Shatter it with Mammary Power—book Quotes: Jeanette Winterson, Written on the Body.

There’s nothing I could say that would add to anything written by Jeanette Winterson, other than she does have a thing with words, doesn’t she?

The woman serving doughnuts with mechanical efficiency parked her bosom on the glass counter and threatened to shatter it with mammary power. Written on the Body, J. Winterson.

Drawing Scenes in Colour Chapter 2 From The Uncanny Valley Club: Blood Soldiers.

(Notes on the why of drawing). Esther, a fix-it person in the robotics company, covering up transgressions, and acting as trauma cleaner when things go awry, often calls on her boss’s (Quinn’s) rival in the world, Scottie, a cyborg engineer, to make ‘adjustments’ to her body, and has recently taken a new technology, blood soldiers to treat hormonal health issues.

“Henry has known Esther way more than ten years, and if he’s recalling correctly, she’s never mentioned her actual age, which is probably irrelevant as he’s certain she’s not all real. She’s a big fan of Scottie Fuennel’s cyborg enhancements, and she’s had parts switched out so many times—which possibly range in age from teenager to something approaching a century—that she’s probably not even certain of her own age either.

‘Yesterday, I was, like, dropping dead,’ Esther explains. ‘You think about your age when you tick one over, right? And to be honest, I’ve been feeling pretty shitty. So, I go to the doctor. And guess what? I’ve been worried for no reason.’

‘Worried?’

‘Yes, for no reason at all. I’m not even sure I should share this with you, Henry. Have you heard of Blood Soldiers? A little bit of me, a little bit of technology.’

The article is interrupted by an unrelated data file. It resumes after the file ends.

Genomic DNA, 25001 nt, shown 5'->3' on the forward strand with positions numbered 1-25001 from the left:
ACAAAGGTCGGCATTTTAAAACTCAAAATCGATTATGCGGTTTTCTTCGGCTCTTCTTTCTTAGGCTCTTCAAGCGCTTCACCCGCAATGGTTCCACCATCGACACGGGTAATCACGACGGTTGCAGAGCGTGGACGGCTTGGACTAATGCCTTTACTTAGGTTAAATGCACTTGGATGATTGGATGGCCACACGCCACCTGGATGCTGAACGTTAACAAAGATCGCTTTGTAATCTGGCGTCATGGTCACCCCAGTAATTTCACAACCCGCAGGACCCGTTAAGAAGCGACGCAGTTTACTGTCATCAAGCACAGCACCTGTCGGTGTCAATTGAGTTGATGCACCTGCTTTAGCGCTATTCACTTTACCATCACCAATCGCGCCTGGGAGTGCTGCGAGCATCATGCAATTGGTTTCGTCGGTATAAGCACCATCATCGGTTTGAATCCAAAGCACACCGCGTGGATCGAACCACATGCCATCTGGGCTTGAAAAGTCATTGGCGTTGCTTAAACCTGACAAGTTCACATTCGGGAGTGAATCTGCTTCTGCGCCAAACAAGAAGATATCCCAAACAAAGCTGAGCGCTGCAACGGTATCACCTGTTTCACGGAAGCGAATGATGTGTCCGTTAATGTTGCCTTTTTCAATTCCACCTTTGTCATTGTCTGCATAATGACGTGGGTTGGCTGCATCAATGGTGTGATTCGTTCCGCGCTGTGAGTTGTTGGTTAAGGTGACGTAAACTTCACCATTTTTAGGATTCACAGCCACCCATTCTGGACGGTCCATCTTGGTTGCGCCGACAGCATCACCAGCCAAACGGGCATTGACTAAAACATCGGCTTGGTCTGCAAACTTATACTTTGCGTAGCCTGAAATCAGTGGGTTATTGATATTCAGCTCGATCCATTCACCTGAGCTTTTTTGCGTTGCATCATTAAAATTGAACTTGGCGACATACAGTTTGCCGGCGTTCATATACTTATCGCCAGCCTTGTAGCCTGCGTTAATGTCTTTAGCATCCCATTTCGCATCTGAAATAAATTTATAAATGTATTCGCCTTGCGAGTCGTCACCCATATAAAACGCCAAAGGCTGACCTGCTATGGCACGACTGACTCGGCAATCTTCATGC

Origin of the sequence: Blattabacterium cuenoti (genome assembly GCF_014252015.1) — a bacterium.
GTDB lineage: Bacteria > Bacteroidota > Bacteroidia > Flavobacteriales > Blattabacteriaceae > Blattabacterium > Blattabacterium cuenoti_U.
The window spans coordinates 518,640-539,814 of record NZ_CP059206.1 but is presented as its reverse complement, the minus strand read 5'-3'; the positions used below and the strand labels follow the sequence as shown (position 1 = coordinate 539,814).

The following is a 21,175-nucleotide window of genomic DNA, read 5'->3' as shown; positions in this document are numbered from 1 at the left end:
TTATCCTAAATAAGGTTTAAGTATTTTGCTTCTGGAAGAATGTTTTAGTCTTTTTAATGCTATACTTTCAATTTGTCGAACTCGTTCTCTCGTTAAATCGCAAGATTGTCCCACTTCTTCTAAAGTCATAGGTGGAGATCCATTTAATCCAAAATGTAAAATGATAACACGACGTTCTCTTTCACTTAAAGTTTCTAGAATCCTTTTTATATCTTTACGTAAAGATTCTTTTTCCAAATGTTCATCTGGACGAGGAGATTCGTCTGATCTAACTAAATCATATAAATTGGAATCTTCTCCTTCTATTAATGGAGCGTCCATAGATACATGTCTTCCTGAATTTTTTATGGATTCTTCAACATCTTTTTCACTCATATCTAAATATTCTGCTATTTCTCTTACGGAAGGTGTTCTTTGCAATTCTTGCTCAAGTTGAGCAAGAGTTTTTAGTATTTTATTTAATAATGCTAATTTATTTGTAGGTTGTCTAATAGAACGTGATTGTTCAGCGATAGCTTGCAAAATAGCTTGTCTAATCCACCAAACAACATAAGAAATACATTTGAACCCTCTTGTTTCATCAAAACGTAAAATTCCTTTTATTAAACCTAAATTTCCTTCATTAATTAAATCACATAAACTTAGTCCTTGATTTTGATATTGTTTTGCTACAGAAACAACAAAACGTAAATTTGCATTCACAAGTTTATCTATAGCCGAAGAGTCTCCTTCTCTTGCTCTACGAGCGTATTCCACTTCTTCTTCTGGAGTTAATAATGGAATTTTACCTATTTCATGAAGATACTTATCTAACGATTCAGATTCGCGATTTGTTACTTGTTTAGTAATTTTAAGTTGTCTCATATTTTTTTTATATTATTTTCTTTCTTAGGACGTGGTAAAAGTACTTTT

‘Blood Soldiers? Never heard of it.’

‘It’s a treatment, with soldiers suspended in it.’

‘Sounds like you should be worried.’

‘Like penicillin, only—’

‘Only tiny little men with helmets?’ Henry queries.

‘Of course not, but tiny, yes, and then off they go the little fuckers, to seek out their targeted cells.’

‘Is this new? Who did you get it from?’

Esther doesn’t reply.

‘Was it Scottie? Don’t let Quinn find out.’

‘I don’t care what Quinn thinks; Quinn’s all talk. I think I’m the only person Quinn doesn’t scare.’

‘So, you have tiny men inside you, dismantling your cells for the rest of your life?’

‘Gross, I know. But no, they deactivate in fifty days and expel the usual way. Job done.’ Esther laughs.

‘You poop the soldiers?’

They’re both silent for a beat, taking that information in. Henry watches the lift numbers tick by—140, 139, 138.

‘I think this conversation is over, Henry.’

Pg6 The Uncanny Valley Club. Julie Proudfoot.

Drawing The Uncanny Valley Club: Scenes in Colour Chapter One

During downtime between drafts of The Uncanny Valley Club, I took to making drawings of scenes from the book, usually one or two drawings per chapter. Drawing was an easy way to keep engaged with the stories and themes in the book—which helped maintain continuity of the storylines when I came back to them.